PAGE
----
|Subject: RT: ANALYSIS-Violence jeopardises East
Date: Sat, 17 Apr 1999 08:34:50 -0400
From: "John M. Miller" <firstname.lastname@example.org>
ANALYSIS-Violence jeopardises East Timor ballots 05:41 a.m. Apr 11, 1999 Eastern
By Chris McCall
JAKARTA, April 11 (Reuters) - A surge in violence in East Timor is likely to prevent any ballot being held there, political analysts said on Sunday.
A U.N. vote scheduled for July on the future of the former Portuguese colony, which Indonesia annexed in 1976, would be impossible to hold, they said.
But more immediately, violence between separatist and pro-Jakarta forces could prevent the disputed territory taking part in Indonesia's June 7 election.
If that happened, similar cancellations in other areas of the archipelago where there is unrest could follow -- and even jeopardise the general election, they said.
``There had been agreement that there would be some form of national election in East Timor, separate to the election elsewhere,'' said Alan Dupont, director of the Australian National University's Asia-Pacific Security Programme.
``All that seems to have gone by the by now.''
Officially, East Timor is still to participate in the June 7 vote. But a Western diplomat based in Jakarta said he had already heard suggestions that the election in East Timor might only be a partial one.
In the present climate he could not see how it could be held at all, the diplomat said. If the election could not be held, then it would be no easier to hold the U.N.-sponsored ballot on broad-ranging autonomy for East Timor in July, he said.
``I think in the end it is going to get too difficult. It depends on what the moves are with the U.N. and what the moves are with the government,'' said the diplomat, speaking on condition of anonymity.
A massacre in Liquisa, 30 km (20 miles) west of Dili, and other clashes has soured the atmosphere between pro-Jakarta and pro-independence forces. A call to arms by guerrilla leader Xanana Gusmao has been dubbed an ``offer of war'' by pro-integration militias and met with mass shows of force.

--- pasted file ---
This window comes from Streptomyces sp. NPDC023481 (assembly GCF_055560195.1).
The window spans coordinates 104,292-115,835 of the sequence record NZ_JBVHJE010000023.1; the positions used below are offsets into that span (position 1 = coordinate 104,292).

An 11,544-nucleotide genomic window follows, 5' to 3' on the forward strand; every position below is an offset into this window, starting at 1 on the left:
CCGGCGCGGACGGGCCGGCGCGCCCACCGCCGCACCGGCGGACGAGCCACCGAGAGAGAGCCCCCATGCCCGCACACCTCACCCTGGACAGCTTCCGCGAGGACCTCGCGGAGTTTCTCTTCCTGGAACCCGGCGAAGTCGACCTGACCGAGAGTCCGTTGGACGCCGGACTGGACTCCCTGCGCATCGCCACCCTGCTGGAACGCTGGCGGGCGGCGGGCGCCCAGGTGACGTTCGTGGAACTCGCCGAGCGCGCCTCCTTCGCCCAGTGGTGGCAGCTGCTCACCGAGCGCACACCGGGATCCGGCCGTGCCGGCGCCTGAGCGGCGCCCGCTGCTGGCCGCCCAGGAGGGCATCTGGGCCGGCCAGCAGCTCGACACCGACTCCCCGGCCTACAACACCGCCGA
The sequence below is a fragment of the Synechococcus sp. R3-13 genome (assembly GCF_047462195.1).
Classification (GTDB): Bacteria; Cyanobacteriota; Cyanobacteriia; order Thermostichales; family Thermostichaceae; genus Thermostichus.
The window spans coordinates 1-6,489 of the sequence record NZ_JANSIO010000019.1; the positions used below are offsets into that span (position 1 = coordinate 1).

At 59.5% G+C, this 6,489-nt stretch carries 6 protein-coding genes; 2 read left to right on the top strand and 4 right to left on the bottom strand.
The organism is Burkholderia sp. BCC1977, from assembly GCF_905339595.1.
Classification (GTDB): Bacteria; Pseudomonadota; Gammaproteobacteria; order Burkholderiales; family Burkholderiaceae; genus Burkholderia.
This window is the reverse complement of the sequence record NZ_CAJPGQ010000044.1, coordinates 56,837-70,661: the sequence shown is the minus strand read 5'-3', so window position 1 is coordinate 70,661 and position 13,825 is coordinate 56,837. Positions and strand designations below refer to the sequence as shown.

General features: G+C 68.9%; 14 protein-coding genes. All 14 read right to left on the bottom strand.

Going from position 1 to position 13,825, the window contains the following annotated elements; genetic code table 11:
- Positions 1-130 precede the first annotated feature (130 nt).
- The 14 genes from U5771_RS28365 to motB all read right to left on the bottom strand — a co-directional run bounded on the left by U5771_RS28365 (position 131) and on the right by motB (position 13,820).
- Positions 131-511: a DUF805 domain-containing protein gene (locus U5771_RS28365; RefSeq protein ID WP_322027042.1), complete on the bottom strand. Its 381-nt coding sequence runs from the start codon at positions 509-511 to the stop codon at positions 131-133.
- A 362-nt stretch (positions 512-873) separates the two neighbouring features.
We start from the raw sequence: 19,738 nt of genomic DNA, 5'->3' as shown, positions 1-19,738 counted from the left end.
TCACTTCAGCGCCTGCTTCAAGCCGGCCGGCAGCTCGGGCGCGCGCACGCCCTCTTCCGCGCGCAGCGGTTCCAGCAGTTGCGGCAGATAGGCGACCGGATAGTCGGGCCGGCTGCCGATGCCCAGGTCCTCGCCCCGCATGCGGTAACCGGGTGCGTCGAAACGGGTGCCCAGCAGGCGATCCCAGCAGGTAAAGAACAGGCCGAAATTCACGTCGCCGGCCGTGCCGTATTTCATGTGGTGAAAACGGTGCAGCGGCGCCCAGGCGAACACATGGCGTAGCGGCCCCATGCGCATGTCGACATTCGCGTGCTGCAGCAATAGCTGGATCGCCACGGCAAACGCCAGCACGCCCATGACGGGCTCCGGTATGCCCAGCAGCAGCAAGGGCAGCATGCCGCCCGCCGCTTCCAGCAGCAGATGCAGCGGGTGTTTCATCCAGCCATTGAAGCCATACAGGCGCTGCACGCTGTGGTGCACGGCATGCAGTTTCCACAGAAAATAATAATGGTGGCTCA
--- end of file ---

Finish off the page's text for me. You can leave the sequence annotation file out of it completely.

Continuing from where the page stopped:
The United Nations has already cautioned that the July ballot will be scrapped unless the violence in East Timor subsides.
If the general election were postponed or cancelled in several areas, it could cast doubt on whether the People's Consultative Assembly, Indonesia's highest legislative body, would be ready to elect a new president later in the year, the diplomat said.
Dupont of the Australian National University said the growing violence in East Timor suggested the leadership of the armed forces, known by their acronym ABRI, was unable to control its troops on the ground.
``We are getting very dangerously close to the whole thing falling apart. I don't know how long Xanana can keep his people on the leash,'' Dupont said.
Criticism of ABRI over the past year had made its leadership wary of taking firm action when needed, he said.
Apart from trouble in East Timor, more than 450 people have died in violence this year in Borneo's Sambas region and the far eastern Moluccas, the spice islands of history. There is unrest in several other regions as well.
``You have to ask yourself who is calling the shots here and I don't think the ABRI leadership in Jakarta are,'' said Dupont.
Indonesia expert Harold Crouch said East Timor appeared to be a low priority for Jakarta right now.
``Their attention's on other areas and you can hardly blame them,'' he said.
But if ABRI's leadership was seen to be unable to guarantee security, it would encourage those wanting to make trouble.
``People will feel they can get away with it,'' said Crouch.